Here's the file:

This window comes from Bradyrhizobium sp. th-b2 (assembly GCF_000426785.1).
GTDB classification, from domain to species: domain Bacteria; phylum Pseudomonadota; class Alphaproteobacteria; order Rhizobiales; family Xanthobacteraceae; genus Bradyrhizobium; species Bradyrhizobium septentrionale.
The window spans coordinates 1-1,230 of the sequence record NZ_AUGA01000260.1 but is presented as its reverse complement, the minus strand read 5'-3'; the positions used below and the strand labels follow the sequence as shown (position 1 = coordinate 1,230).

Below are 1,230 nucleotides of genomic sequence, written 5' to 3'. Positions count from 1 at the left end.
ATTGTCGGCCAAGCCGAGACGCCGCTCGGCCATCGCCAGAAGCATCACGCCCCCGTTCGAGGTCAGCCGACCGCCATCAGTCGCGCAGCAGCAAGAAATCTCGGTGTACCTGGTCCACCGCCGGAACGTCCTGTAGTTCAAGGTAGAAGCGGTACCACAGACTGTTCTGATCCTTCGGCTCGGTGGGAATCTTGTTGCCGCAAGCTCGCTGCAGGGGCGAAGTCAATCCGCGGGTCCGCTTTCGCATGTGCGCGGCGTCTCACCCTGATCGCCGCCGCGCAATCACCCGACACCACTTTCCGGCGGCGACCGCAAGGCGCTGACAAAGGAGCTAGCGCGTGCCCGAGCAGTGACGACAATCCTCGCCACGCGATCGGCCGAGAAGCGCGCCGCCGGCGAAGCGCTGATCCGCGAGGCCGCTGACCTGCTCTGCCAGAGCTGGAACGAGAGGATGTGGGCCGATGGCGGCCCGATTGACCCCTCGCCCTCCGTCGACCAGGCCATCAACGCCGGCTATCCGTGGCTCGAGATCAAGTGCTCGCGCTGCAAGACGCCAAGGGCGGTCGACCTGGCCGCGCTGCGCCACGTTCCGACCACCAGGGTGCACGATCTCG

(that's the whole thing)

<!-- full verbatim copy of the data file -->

This window comes from Bradyrhizobium sp. th-b2 (assembly GCF_000426785.1).
GTDB classification, from domain to species: domain Bacteria; phylum Pseudomonadota; class Alphaproteobacteria; order Rhizobiales; family Xanthobacteraceae; genus Bradyrhizobium; species Bradyrhizobium septentrionale.
The window spans coordinates 1-1,230 of the sequence record NZ_AUGA01000260.1 but is presented as its reverse complement, the minus strand read 5'-3'; the positions used below and the strand labels follow the sequence as shown (position 1 = coordinate 1,230).

Below are 1,230 nucleotides of genomic sequence, written 5' to 3'. Positions count from 1 at the left end.
ATTGTCGGCCAAGCCGAGACGCCGCTCGGCCATCGCCAGAAGCATCACGCCCCCGTTCGAGGTCAGCCGACCGCCATCAGTCGCGCAGCAGCAAGAAATCTCGGTGTACCTGGTCCACCGCCGGAACGTCCTGTAGTTCAAGGTAGAAGCGGTACCACAGACTGTTCTGATCCTTCGGCTCGGTGGGAATCTTGTTGCCGCAAGCTCGCTGCAGGGGCGAAGTCAATCCGCGGGTCCGCTTTCGCATGTGCGCGGCGTCTCACCCTGATCGCCGCCGCGCAATCACCCGACACCACTTTCCGGCGGCGACCGCAAGGCGCTGACAAAGGAGCTAGCGCGTGCCCGAGCAGTGACGACAATCCTCGCCACGCGATCGGCCGAGAAGCGCGCCGCCGGCGAAGCGCTGATCCGCGAGGCCGCTGACCTGCTCTGCCAGAGCTGGAACGAGAGGATGTGGGCCGATGGCGGCCCGATTGACCCCTCGCCCTCCGTCGACCAGGCCATCAACGCCGGCTATCCGTGGCTCGAGATCAAGTGCTCGCGCTGCAAGACGCCAAGGGCGGTCGACCTGGCCGCGCTGCGCCACGTTCCGACCACCAGGGTGCACGATCTCG